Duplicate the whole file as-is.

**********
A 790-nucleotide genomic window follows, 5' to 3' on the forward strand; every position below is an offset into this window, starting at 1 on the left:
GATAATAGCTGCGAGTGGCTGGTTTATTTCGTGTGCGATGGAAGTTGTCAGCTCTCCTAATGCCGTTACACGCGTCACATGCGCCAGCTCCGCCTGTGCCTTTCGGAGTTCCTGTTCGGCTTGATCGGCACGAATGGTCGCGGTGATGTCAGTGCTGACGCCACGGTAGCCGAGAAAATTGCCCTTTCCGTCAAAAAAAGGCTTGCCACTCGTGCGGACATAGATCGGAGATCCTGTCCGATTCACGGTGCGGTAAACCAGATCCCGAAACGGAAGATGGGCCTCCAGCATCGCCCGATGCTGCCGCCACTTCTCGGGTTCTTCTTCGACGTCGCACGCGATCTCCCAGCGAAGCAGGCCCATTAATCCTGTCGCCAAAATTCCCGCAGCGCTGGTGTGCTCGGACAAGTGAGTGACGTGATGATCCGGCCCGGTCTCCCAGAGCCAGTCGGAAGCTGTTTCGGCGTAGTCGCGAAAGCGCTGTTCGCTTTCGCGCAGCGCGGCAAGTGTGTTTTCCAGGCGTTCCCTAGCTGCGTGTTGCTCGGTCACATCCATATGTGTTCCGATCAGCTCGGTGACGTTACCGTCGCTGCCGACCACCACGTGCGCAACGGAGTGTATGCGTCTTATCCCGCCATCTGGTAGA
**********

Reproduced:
A 790-nucleotide genomic window follows, 5' to 3' on the forward strand; every position below is an offset into this window, starting at 1 on the left:
GATAATAGCTGCGAGTGGCTGGTTTATTTCGTGTGCGATGGAAGTTGTCAGCTCTCCTAATGCCGTTACACGCGTCACATGCGCCAGCTCCGCCTGTGCCTTTCGGAGTTCCTGTTCGGCTTGATCGGCACGAATGGTCGCGGTGATGTCAGTGCTGACGCCACGGTAGCCGAGAAAATTGCCCTTTCCGTCAAAAAAAGGCTTGCCACTCGTGCGGACATAGATCGGAGATCCTGTCCGATTCACGGTGCGGTAAACCAGATCCCGAAACGGAAGATGGGCCTCCAGCATCGCCCGATGCTGCCGCCACTTCTCGGGTTCTTCTTCGACGTCGCACGCGATCTCCCAGCGAAGCAGGCCCATTAATCCTGTCGCCAAAATTCCCGCAGCGCTGGTGTGCTCGGACAAGTGAGTGACGTGATGATCCGGCCCGGTCTCCCAGAGCCAGTCGGAAGCTGTTTCGGCGTAGTCGCGAAAGCGCTGTTCGCTTTCGCGCAGCGCGGCAAGTGTGTTTTCCAGGCGTTCCCTAGCTGCGTGTTGCTCGGTCACATCCATATGTGTTCCGATCAGCTCGGTGACGTTACCGTCGCTGCCGACCACCACGTGCGCAACGGAGTGTATGCGTCTTATCCCGCCATCTGGTAGA